I’m actually not THAT scared of reliever risk if I look at a pitcher like Hogland/Williams/Bachman and don’t just see failure leading to pen arm but failing to start resulting in possibly years of having a shut down closer.
If a #9 pick “busts” into being Kenley Jansen, Troy Percival or some other guy who’s good for six years out of our pen I’m OK with that.
Jobe is dropping. The prep-shortstops are the money players and there is a great chance all 4 get selected before No. 9. Plus Leiter and Henry Davis. Hoping KC is in on Rocker. Fingers crossed.
Dude, if we get Jobe at #9 I will do a silly dance in front of the TV. I mean, sure, he’s a high school pitcher and 50/50 bust risk, but I hope we roll the dice on landing an ace cause there are hardly ever any in FA now.
Great article, thank you.
Can you explain a scenario where one of those ‘top 8’ prospects fall because a team wants to allot money to a HS prospect? Why would a team do this? Take a flier of a high risk big reward guy and waste a top pick? Is the baseball draft not like other drafts where you want top talent?! I’m newer to caring about the MLB draft so excuse my ignorance.
It’s all about what they project them to be 4-5 years down the road. And yes, they are wrong frequently. They like to groom the HS guys into their way of doing things. I watched Lawler play, and quite frankly he didn’t stand out to me. Maybe I saw the wrong game, but he simply looked like a good HS player. Clearly, there’s clearly a reason he’s ranked so high, so what do I know. I also saw Jackson Glenn play multiple times, and he was the best college player I saw all year watching several games. He was the Missouri Valley Conference player of the year and just now cracked the Baseball America top 500. He soared up to 451 or so. I would be shocked if he falls below the 5th round. Once again, what do I know?
With the high school guys there is some risk that they’ll refuse to sign because they want to go to college. Sweetening the pot a little might change their mind about that.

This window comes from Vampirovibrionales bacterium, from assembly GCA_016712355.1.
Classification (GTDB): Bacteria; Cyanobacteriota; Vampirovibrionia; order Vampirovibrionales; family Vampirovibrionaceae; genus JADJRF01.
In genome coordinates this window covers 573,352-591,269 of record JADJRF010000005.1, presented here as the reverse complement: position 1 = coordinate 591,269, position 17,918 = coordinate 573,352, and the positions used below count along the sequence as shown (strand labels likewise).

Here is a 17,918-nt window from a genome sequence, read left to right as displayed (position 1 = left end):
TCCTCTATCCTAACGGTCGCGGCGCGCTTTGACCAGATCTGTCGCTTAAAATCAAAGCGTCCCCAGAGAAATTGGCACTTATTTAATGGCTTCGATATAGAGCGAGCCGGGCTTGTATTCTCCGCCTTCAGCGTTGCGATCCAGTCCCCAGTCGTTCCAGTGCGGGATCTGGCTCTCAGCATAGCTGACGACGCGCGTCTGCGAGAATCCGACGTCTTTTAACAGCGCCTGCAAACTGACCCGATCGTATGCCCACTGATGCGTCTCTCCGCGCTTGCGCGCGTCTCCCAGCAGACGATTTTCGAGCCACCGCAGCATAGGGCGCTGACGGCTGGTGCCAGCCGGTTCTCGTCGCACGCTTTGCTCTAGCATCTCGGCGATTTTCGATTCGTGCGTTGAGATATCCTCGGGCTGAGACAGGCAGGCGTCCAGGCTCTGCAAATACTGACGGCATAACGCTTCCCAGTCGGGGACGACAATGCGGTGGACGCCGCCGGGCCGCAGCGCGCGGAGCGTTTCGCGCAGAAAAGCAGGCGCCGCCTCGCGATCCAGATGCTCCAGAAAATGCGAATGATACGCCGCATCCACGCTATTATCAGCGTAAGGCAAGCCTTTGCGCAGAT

Just to be clear to all reading this, this is a risk with college sophomores too. For example, Jack Leiter has intimated that he wants the Red Sox to take him. He MAYBE inclined to go back to Vanderbilt if, say, he hates the idea of pitching for the O’s and they select him. So that’s a risk too, smaller than with HS top picks, but it’s there.
By the way, the MLB Draft is by far the most fun to watch. Because of slot money- there is so much gamesmanship. That’s how we got Kochanovicz. In the MLB Draft, collusion is legal. Lot’s of fun. You can see 5th Year Seniors go earlier than projected because they will get them for under slot money, because the 5th Year Senior has no alternatives. They can use that money to sign a HS guy over slot. It’s crazy. As the saying goes, “Know your number.”
Appreciate the replies!!
So many more questions just came to mind haha. Maybe I’ll just watch this years and see if they can explain some of the moves/selections made and thought processes behind them.
Seems dumb to me to want a HS you can develop into ‘your’ way vs just getting a college student that fits a major league need in 2-3 years but you nailed it, what do I know. For MLB drafts I know it’s not much!
I think names like Mike Trout, Carlos Correa, Manny Machado, Francisco Lindor probably answer that question – all first round prep players. Sometimes the talent is just too tantalizing, and is ultimately superior to available college talent.
Problem is with that assessment is who has come along after Mike Trout that was a HS prep star? Nobody of major substance apparently and Mike Trout was taken along time ago. Not very many past Angel’s players came from HS ( Mike Witt, Jim Edmonds, Garrett Anderson, Frank Tanana ) the best that I’ve come up with. I think we should try and raid some of these elite college baseball programs ( heck we have 3 right under our nose…..USC, UCLA, and Cal State Fullerton ) for scouts and coaching. Then hopefully we can become like the USSR hockey team, the East German Women’s swim team and the Cuban boxing team!! 😃 👌
All we need now is Howard Cosell and Jim MacKay!
Keep in mind teams are allotted signing bonus pools. So while the picks have recommended bonuses, those are not set in stone.